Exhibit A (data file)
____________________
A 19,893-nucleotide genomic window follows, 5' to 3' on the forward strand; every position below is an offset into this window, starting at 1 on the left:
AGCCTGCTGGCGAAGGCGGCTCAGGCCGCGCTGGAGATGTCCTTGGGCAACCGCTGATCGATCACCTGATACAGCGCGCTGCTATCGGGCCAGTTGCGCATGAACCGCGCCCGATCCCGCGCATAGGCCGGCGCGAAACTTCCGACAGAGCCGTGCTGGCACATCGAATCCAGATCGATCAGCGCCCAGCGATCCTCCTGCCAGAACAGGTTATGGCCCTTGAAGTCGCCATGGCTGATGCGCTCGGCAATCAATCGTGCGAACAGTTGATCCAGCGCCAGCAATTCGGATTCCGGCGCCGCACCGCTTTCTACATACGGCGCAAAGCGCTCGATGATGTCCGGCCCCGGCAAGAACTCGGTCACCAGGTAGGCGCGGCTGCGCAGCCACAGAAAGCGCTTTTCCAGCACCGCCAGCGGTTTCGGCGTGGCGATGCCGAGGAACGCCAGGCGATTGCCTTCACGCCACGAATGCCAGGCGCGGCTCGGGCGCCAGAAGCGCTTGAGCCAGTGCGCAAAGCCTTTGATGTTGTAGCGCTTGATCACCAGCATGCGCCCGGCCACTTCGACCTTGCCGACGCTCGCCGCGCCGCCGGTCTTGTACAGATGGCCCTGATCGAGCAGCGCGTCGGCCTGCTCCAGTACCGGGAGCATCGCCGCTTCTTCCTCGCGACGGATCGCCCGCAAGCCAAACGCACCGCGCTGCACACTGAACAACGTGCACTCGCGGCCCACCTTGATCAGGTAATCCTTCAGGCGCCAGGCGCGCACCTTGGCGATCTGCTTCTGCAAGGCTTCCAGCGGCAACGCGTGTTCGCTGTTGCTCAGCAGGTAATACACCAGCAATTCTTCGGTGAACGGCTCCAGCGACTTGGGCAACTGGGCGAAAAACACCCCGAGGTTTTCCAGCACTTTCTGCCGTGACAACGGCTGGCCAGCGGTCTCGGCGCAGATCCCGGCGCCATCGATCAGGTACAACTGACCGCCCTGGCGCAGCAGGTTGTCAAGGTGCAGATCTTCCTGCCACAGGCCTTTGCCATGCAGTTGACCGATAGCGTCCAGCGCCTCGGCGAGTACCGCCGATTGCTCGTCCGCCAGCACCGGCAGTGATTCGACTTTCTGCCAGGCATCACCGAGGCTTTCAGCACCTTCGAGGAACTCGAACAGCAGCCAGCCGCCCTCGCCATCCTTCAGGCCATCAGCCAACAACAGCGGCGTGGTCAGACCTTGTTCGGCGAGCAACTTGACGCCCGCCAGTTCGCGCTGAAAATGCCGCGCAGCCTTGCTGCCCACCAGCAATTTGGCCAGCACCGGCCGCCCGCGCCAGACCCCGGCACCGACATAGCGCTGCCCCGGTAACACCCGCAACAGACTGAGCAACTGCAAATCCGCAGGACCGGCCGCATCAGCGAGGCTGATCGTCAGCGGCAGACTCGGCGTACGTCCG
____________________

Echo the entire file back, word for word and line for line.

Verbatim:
A 19,893-nucleotide genomic window follows, 5' to 3' on the forward strand; every position below is an offset into this window, starting at 1 on the left:
AGCCTGCTGGCGAAGGCGGCTCAGGCCGCGCTGGAGATGTCCTTGGGCAACCGCTGATCGATCACCTGATACAGCGCGCTGCTATCGGGCCAGTTGCGCATGAACCGCGCCCGATCCCGCGCATAGGCCGGCGCGAAACTTCCGACAGAGCCGTGCTGGCACATCGAATCCAGATCGATCAGCGCCCAGCGATCCTCCTGCCAGAACAGGTTATGGCCCTTGAAGTCGCCATGGCTGATGCGCTCGGCAATCAATCGTGCGAACAGTTGATCCAGCGCCAGCAATTCGGATTCCGGCGCCGCACCGCTTTCTACATACGGCGCAAAGCGCTCGATGATGTCCGGCCCCGGCAAGAACTCGGTCACCAGGTAGGCGCGGCTGCGCAGCCACAGAAAGCGCTTTTCCAGCACCGCCAGCGGTTTCGGCGTGGCGATGCCGAGGAACGCCAGGCGATTGCCTTCACGCCACGAATGCCAGGCGCGGCTCGGGCGCCAGAAGCGCTTGAGCCAGTGCGCAAAGCCTTTGATGTTGTAGCGCTTGATCACCAGCATGCGCCCGGCCACTTCGACCTTGCCGACGCTCGCCGCGCCGCCGGTCTTGTACAGATGGCCCTGATCGAGCAGCGCGTCGGCCTGCTCCAGTACCGGGAGCATCGCCGCTTCTTCCTCGCGACGGATCGCCCGCAAGCCAAACGCACCGCGCTGCACACTGAACAACGTGCACTCGCGGCCCACCTTGATCAGGTAATCCTTCAGGCGCCAGGCGCGCACCTTGGCGATCTGCTTCTGCAAGGCTTCCAGCGGCAACGCGTGTTCGCTGTTGCTCAGCAGGTAATACACCAGCAATTCTTCGGTGAACGGCTCCAGCGACTTGGGCAACTGGGCGAAAAACACCCCGAGGTTTTCCAGCACTTTCTGCCGTGACAACGGCTGGCCAGCGGTCTCGGCGCAGATCCCGGCGCCATCGATCAGGTACAACTGACCGCCCTGGCGCAGCAGGTTGTCAAGGTGCAGATCTTCCTGCCACAGGCCTTTGCCATGCAGTTGACCGATAGCGTCCAGCGCCTCGGCGAGTACCGCCGATTGCTCGTCCGCCAGCACCGGCAGTGATTCGACTTTCTGCCAGGCATCACCGAGGCTTTCAGCACCTTCGAGGAACTCGAACAGCAGCCAGCCGCCCTCGCCATCCTTCAGGCCATCAGCCAACAACAGCGGCGTGGTCAGACCTTGTTCGGCGAGCAACTTGACGCCCGCCAGTTCGCGCTGAAAATGCCGCGCAGCCTTGCTGCCCACCAGCAATTTGGCCAGCACCGGCCGCCCGCGCCAGACCCCGGCACCGACATAGCGCTGCCCCGGTAACACCCGCAACAGACTGAGCAACTGCAAATCCGCAGGACCGGCCGCATCAGCGAGGCTGATCGTCAGCGGCAGACTCGGCGTACGTCCG